By Courtney Trenwith
Arabs too preoccupied with technology and social media rather than education and entrepreneurship
Jordan's Queen Rania has called for a "regional renaissance" to deal with the Arab world's burgeoning unemployment crisis.
During a speech at the World Economic Forum in Jordan, Queen Rania said education had slipped from the regional conscious and no longer seemed a priority despite the need to find jobs for tens of millions of unemployed Arabs.
"There can be no excuses anymore, we must do better,” she said. “Our children deserve it, our young people demand it and our region depends on it.
“A new vision for Arab employment isn’t about piecemeal change, those luxuries don’t exist anymore. The new vision for Arab employment requires a regional renaissance.”
Such change would create a long lasting solution to the problem, she said.
"We can do it with more innovation, openness and flexibility and new partnerships but it can't be done without political will and that doesn’t just come from the top,” Queen Rania, a long-term advocate for education and youth, said.
"That's what a real renaissance is, that's what the right kind of renaissance delivers: true change that lasts for all seasons. It starts with governments and the private sector forging closer ties and ministers of education, labour and finance finding synergies with CEOs and employers to create tangible relationship with schools, skills and the marketplace.
"In an ideal world, schools would feed employers with bright and hungry young minds, while employers would partner with schools to inspire entrepreneurship and innovation from which they would ultimately benefit. But our Arab world is not an ideal world."
Her Highness said the region had become too pre-occupied with technology and social media at the expense of schools.
“Isn’t it ironic how most of us in the Arab world want to carry the latest phones, have the trendiest gadgets [and] stay ahead of the curve with social media networks, while our schools and what we learn in them lags conspicuously behind?” she said.
“Why is that? The answer differs from country to country – from a shortage of resources and political stability to languishing bureaucracy and apathy.”
Queen Rania said employers were dissatisfied with the quality of graduates, while graduates were unhappy with their skills and educators were often not appropriately skilled to be teaching what was needed.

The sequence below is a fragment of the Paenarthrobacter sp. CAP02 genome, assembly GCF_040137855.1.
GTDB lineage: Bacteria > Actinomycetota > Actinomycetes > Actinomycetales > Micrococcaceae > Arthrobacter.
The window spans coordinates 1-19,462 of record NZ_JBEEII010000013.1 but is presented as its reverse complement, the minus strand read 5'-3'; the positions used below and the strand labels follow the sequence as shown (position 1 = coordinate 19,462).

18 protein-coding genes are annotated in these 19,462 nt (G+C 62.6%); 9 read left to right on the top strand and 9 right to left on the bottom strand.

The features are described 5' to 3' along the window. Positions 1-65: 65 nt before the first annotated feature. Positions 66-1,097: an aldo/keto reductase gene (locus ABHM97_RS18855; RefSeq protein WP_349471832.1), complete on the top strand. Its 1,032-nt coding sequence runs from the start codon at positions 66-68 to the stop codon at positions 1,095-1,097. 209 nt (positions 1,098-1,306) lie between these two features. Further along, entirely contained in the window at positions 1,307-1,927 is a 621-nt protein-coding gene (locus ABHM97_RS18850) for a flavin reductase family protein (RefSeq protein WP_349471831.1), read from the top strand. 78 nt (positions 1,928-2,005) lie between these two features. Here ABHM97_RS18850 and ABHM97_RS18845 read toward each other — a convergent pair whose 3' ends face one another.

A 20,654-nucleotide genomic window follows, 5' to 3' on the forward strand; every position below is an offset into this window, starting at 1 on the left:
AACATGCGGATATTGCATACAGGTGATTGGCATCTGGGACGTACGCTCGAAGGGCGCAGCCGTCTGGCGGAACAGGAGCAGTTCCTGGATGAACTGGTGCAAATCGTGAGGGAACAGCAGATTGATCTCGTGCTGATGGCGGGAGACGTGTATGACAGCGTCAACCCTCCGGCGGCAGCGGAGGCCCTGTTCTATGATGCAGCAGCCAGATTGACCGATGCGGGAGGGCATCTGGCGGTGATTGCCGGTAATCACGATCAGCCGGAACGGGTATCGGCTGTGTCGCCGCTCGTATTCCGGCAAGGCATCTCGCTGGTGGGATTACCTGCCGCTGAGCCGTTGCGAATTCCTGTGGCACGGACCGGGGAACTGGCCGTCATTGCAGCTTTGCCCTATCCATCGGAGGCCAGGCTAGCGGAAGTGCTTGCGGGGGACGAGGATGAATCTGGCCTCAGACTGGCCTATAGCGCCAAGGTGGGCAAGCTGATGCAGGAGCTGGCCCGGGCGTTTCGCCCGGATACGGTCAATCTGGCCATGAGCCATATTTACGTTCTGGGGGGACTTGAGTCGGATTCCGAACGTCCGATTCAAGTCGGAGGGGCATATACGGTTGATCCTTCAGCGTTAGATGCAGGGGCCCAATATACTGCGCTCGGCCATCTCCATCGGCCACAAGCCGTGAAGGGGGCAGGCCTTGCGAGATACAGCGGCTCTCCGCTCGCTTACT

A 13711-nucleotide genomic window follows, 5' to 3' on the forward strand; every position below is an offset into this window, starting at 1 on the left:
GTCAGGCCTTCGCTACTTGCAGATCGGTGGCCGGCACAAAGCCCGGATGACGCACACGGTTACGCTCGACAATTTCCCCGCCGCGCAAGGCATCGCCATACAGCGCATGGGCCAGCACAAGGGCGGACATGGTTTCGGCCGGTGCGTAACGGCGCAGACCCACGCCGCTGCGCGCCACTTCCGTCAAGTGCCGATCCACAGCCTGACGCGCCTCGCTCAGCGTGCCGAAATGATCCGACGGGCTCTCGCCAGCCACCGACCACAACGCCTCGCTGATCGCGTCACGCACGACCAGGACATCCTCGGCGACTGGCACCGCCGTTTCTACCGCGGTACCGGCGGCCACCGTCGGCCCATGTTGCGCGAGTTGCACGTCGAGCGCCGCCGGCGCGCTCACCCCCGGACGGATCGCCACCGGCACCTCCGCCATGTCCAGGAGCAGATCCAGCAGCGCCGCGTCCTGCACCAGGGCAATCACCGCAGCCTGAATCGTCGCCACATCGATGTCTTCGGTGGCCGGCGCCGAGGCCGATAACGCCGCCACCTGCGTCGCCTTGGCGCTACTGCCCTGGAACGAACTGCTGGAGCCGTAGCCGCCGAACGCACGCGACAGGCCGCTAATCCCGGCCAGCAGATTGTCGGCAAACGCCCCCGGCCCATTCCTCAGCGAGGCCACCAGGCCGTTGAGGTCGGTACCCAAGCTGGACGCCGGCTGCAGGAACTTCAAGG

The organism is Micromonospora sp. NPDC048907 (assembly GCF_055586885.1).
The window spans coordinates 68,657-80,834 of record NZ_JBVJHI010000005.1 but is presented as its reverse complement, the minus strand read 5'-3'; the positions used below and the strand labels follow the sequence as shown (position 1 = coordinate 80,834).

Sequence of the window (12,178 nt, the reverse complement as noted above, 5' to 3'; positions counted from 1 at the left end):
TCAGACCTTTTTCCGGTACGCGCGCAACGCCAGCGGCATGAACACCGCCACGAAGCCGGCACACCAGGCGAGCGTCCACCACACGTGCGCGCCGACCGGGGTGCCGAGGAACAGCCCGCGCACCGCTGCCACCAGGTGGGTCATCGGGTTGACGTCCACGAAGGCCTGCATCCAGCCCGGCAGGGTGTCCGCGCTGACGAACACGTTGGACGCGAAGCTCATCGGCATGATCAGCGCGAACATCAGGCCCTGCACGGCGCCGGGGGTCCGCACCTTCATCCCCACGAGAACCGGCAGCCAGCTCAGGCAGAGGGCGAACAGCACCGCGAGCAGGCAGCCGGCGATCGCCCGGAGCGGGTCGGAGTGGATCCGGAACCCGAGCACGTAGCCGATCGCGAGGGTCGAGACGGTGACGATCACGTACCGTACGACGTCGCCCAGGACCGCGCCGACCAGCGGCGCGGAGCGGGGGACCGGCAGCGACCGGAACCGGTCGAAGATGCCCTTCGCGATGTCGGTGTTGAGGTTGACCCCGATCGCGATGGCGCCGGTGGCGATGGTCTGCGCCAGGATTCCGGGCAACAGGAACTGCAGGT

"The education that young people have is all but obsolete."
Numerous labour organisations such as the World Bank had suggested a "redesign of the value chain" was needed to place greater emphasis on "soft skills" such as creative thinking, team work and communication skills, she said.
Students were too often confined to the classroom rather than learning through life experiences.
"What you know matters less than what you can do with what you know," Queen Rania said.
During the panel discussion, CEO of Crescent Petroleum, the UAE's largest private oil and gas company, Majid Jafar, said the Arab Spring and resulting transition of governments had exacerbated unemployment in those countries.
"What was a chronic problem ... has now become an acute crisis," he said.
"Nothing has been done about the underlying cause of the Arab Spring and polls show jobs is number one."
A recent poll of youth in the UAE found a high paying job was their number one priority.
"Failure to employ our youth is not just lower growth today; it threatens our tomorrow," Jafar said.
Saudi Basic Industries Corporation (SABIC) CEO Mohammed Al Mady said opening up borders between Arab countries for the transfer of labour instead of bringing in labour from foreign nations such as in South East Asia would help ease unemployment.
i agree 100% with what Mohammed al Mady said, it will help everyone its a win-win-win situation